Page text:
Bonnie Grice And The Dickens Carolers Are Making Spirits Bright - 27 East

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Bonnie Grice And The Dickens Carolers Are Making Spirits Bright

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Charles Dickens'

Charles Dickens' "A Christmas Carol" was a ghost story, as many Christmas stories were in the Victorian era.

Bonnie Grice and The Dickens Carolers in previous years

Bonnie Grice and The Dickens Carolers in previous years BOOTS ON THE GROUND THEATER

Bonnie Grice and The Dickens Carolers in previous years

Bonnie Grice and The Dickens Carolers in previous years BOOTS ON THE GROUND THEATER

Bonnie Grice and The Dickens Carolers in previous years.BOOTS ON THE GROUND THEATER

Bonnie Grice and The Dickens Carolers in previous years.BOOTS ON THE GROUND THEATER BOOTS ON THE GROUND THEATER

The Dickens Carolers in a previous year.

The Dickens Carolers in a previous year. BOOTS ON THE GROUND THEATER

The Dickens Carolers performing at Southampton Cultural Center's virtual holiday event. From left, Ken Dorph, Rachel DeMasi, Paul DeMasi, Bonnie Grice, Ryan Hayes, Adriana Satornino, Jessie Haynes.

The Dickens Carolers performing at Southampton Cultural Center's virtual holiday event. From left, Ken Dorph, Rachel DeMasi, Paul DeMasi, Bonnie Grice, Ryan Hayes, Adriana Satornino, Jessie Haynes. BERNIE FURSHPAN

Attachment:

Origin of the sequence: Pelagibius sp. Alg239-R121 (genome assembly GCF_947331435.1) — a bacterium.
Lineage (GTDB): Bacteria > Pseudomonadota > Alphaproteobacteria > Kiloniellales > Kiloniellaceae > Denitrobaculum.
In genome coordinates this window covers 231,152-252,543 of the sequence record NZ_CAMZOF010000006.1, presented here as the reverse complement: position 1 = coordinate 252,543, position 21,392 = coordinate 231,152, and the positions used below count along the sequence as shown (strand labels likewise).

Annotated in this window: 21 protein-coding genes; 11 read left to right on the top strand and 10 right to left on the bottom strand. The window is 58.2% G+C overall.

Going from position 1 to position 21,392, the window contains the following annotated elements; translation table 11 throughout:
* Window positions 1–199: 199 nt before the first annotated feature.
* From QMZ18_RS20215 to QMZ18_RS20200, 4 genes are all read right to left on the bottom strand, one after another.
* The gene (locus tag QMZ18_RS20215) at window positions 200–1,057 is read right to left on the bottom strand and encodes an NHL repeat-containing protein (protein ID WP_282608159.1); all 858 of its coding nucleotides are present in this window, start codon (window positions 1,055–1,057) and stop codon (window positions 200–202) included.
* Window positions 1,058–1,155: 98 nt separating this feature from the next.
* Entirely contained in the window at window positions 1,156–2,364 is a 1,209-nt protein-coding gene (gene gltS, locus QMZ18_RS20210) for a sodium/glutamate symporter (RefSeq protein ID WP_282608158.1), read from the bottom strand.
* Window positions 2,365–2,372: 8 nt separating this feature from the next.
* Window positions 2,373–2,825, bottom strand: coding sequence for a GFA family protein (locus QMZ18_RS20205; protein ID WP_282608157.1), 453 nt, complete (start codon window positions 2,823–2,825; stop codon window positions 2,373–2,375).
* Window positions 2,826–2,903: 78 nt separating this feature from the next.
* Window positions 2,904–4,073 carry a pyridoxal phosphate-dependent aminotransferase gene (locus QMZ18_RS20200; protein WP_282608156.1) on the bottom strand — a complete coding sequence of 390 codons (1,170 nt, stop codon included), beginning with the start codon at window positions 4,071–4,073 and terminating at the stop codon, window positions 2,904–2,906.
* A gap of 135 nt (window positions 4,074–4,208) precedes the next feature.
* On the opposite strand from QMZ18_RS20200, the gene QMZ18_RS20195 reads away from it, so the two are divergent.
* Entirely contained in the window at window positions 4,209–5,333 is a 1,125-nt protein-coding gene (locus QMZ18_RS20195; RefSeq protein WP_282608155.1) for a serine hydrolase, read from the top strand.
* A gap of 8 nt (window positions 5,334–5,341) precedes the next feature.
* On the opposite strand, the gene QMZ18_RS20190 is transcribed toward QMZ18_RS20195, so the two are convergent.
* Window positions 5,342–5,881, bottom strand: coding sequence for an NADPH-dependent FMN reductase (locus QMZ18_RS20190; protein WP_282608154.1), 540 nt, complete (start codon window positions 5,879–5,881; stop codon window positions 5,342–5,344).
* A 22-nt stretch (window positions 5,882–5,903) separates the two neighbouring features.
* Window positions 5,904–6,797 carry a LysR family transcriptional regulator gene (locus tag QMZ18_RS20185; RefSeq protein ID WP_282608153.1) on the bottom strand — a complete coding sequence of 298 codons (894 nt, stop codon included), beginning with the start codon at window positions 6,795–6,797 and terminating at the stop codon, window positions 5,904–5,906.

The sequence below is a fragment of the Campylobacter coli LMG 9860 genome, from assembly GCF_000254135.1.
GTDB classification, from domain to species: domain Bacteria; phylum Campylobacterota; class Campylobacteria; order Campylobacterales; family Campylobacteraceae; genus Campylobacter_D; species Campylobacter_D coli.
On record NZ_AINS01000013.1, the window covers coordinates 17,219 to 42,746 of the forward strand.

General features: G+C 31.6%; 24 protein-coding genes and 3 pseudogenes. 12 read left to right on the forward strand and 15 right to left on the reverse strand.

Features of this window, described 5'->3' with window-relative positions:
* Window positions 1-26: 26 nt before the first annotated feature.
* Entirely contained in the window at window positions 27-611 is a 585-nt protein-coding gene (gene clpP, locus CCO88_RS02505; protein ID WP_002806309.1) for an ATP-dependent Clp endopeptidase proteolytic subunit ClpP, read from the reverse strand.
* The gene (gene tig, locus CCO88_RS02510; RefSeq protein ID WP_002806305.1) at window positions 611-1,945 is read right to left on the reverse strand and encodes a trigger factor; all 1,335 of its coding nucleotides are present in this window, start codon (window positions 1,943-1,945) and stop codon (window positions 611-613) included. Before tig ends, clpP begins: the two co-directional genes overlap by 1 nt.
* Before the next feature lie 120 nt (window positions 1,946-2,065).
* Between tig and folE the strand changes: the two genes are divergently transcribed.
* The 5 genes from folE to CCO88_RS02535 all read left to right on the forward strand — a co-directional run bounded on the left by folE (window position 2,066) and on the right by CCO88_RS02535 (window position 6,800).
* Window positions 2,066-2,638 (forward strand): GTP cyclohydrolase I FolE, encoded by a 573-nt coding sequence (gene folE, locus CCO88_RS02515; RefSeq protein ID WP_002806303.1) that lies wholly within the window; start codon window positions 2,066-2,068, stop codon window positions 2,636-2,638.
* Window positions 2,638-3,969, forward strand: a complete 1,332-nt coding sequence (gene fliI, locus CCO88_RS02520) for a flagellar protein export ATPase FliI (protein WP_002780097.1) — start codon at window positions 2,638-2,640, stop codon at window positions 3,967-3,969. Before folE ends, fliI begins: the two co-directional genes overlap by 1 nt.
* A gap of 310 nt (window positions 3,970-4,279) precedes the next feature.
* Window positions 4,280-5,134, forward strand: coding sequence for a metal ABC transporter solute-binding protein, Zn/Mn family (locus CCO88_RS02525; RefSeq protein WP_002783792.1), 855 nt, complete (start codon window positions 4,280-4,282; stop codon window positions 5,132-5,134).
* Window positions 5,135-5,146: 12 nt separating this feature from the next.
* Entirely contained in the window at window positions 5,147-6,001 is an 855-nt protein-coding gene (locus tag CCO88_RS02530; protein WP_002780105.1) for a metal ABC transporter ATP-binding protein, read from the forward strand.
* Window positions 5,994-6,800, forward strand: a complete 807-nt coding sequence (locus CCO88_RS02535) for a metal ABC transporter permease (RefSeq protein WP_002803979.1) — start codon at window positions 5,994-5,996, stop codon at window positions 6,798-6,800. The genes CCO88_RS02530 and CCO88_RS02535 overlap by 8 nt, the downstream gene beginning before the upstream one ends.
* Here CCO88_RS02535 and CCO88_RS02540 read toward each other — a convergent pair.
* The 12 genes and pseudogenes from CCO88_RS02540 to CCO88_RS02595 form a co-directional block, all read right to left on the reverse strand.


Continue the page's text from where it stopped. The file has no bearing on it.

Krampus was a Victorian-era Christmas demon who was said to punish naughty children.

Krampus was a Victorian-era Christmas demon who was said to punish naughty children.

England, December, 1848: The Royal Christmas tree is admired by Queen Victoria, Prince Albert and their children.

England, December, 1848: The Royal Christmas tree is admired by Queen Victoria, Prince Albert and their children.

Victorian Christmas cards often had less than uplifting sentiments.

Victorian Christmas cards often had less than uplifting sentiments.

Victorian Christmas cards often had less than uplifting sentiments.

Victorian Christmas cards often had less than uplifting sentiments.

authorAnnette Hinkle on Dec 15, 2020

Editor's Note: This event has been cancelled per the Sag Harbor Historical Society.

Bonnie Grice is fascinated by history, especially the history of the Victorian era — that period in the late 1800s when Queen Victoria ruled England and the industrial revolution was just hitting its stride around the world.

That included Sag Harbor, a village where whaling reigned supreme throughout much of the 19th century before it was supplanted by changing times and transformed into a factory town.

It’s a most fitting setting for Grice and her a cappella singing group, The Dickens Carolers, who, this Sunday, December 20, at 2 p.m., will dress in period costumes and share songs of the season from the porch of Sag Harbor Historical Society’s Annie Cooper Boyd House.

Grice, who lives in Sag Harbor, is a trustee of the historical society, but she’s perhaps best-known locally for her work as a radio host on the former WPPB FM and, currently, on WLNG. In 2016, her love of the Victorian era led her to create “boots on the ground theater,” a performing company focused on productions that speak to the late 19th and early 20th centuries. Since that time, she and her troupe of actors have presented plays from the period, including “The Miracle Worker,” “The Red Badge of Courage” and, most recently, “Sherlock’s Secret Life,” a show that had just opened in early March at the Southampton Cultural Center, the company’s home base, when it was forced to shut down because of the pandemic.